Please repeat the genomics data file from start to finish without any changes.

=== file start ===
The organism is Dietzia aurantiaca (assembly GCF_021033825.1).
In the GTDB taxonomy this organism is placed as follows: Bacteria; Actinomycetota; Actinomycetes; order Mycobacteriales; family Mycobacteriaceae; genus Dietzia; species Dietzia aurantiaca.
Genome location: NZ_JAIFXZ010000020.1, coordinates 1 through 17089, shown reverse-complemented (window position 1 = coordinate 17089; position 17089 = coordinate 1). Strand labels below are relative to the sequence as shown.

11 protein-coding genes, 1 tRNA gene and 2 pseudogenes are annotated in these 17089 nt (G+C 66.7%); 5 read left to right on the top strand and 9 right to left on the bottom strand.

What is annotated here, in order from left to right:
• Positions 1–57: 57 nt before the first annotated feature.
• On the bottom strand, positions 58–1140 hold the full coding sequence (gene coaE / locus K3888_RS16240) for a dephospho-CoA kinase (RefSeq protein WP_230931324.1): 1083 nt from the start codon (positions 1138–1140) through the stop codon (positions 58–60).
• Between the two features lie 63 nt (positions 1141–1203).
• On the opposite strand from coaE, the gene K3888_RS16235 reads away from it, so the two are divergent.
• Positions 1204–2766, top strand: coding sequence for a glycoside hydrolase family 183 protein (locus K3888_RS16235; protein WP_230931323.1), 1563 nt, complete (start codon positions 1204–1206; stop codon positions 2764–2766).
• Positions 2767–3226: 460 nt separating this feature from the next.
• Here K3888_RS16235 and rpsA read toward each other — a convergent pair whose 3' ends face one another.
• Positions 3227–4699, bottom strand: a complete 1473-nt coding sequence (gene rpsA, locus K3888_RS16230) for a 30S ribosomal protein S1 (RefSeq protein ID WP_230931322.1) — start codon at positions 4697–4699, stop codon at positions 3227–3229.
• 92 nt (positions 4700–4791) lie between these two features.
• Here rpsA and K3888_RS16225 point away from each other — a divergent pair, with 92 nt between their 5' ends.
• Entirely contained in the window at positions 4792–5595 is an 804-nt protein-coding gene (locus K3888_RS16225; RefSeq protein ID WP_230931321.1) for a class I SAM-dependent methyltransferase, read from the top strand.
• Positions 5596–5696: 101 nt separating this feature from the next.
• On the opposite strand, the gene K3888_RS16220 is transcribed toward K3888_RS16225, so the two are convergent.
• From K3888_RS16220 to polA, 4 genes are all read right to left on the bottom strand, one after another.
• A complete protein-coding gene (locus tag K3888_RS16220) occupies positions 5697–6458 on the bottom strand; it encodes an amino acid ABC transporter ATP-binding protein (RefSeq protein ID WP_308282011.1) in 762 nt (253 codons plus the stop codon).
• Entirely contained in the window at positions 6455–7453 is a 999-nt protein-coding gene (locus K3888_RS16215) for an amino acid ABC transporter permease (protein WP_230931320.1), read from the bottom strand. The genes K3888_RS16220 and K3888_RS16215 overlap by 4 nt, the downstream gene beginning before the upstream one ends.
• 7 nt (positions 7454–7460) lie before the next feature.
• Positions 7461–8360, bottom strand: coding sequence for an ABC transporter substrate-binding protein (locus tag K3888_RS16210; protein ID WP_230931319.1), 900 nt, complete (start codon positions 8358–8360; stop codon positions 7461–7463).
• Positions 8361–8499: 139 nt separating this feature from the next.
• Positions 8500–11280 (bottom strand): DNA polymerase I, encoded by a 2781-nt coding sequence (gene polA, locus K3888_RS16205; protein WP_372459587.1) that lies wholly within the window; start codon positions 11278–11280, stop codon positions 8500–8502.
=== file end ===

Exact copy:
The organism is Dietzia aurantiaca (assembly GCF_021033825.1).
In the GTDB taxonomy this organism is placed as follows: Bacteria; Actinomycetota; Actinomycetes; order Mycobacteriales; family Mycobacteriaceae; genus Dietzia; species Dietzia aurantiaca.
Genome location: NZ_JAIFXZ010000020.1, coordinates 1 through 17089, shown reverse-complemented (window position 1 = coordinate 17089; position 17089 = coordinate 1). Strand labels below are relative to the sequence as shown.

11 protein-coding genes, 1 tRNA gene and 2 pseudogenes are annotated in these 17089 nt (G+C 66.7%); 5 read left to right on the top strand and 9 right to left on the bottom strand.

What is annotated here, in order from left to right:
• Positions 1–57: 57 nt before the first annotated feature.
• On the bottom strand, positions 58–1140 hold the full coding sequence (gene coaE / locus K3888_RS16240) for a dephospho-CoA kinase (RefSeq protein WP_230931324.1): 1083 nt from the start codon (positions 1138–1140) through the stop codon (positions 58–60).
• Between the two features lie 63 nt (positions 1141–1203).
• On the opposite strand from coaE, the gene K3888_RS16235 reads away from it, so the two are divergent.
• Positions 1204–2766, top strand: coding sequence for a glycoside hydrolase family 183 protein (locus K3888_RS16235; protein WP_230931323.1), 1563 nt, complete (start codon positions 1204–1206; stop codon positions 2764–2766).
• Positions 2767–3226: 460 nt separating this feature from the next.
• Here K3888_RS16235 and rpsA read toward each other — a convergent pair whose 3' ends face one another.
• Positions 3227–4699, bottom strand: a complete 1473-nt coding sequence (gene rpsA, locus K3888_RS16230) for a 30S ribosomal protein S1 (RefSeq protein ID WP_230931322.1) — start codon at positions 4697–4699, stop codon at positions 3227–3229.
• 92 nt (positions 4700–4791) lie between these two features.
• Here rpsA and K3888_RS16225 point away from each other — a divergent pair, with 92 nt between their 5' ends.
• Entirely contained in the window at positions 4792–5595 is an 804-nt protein-coding gene (locus K3888_RS16225; RefSeq protein ID WP_230931321.1) for a class I SAM-dependent methyltransferase, read from the top strand.
• Positions 5596–5696: 101 nt separating this feature from the next.
• On the opposite strand, the gene K3888_RS16220 is transcribed toward K3888_RS16225, so the two are convergent.
• From K3888_RS16220 to polA, 4 genes are all read right to left on the bottom strand, one after another.
• A complete protein-coding gene (locus tag K3888_RS16220) occupies positions 5697–6458 on the bottom strand; it encodes an amino acid ABC transporter ATP-binding protein (RefSeq protein ID WP_308282011.1) in 762 nt (253 codons plus the stop codon).
• Entirely contained in the window at positions 6455–7453 is a 999-nt protein-coding gene (locus K3888_RS16215) for an amino acid ABC transporter permease (protein WP_230931320.1), read from the bottom strand. The genes K3888_RS16220 and K3888_RS16215 overlap by 4 nt, the downstream gene beginning before the upstream one ends.
• 7 nt (positions 7454–7460) lie before the next feature.
• Positions 7461–8360, bottom strand: coding sequence for an ABC transporter substrate-binding protein (locus tag K3888_RS16210; protein ID WP_230931319.1), 900 nt, complete (start codon positions 8358–8360; stop codon positions 7461–7463).
• Positions 8361–8499: 139 nt separating this feature from the next.
• Positions 8500–11280 (bottom strand): DNA polymerase I, encoded by a 2781-nt coding sequence (gene polA, locus K3888_RS16205; protein WP_372459587.1) that lies wholly within the window; start codon positions 11278–11280, stop codon positions 8500–8502.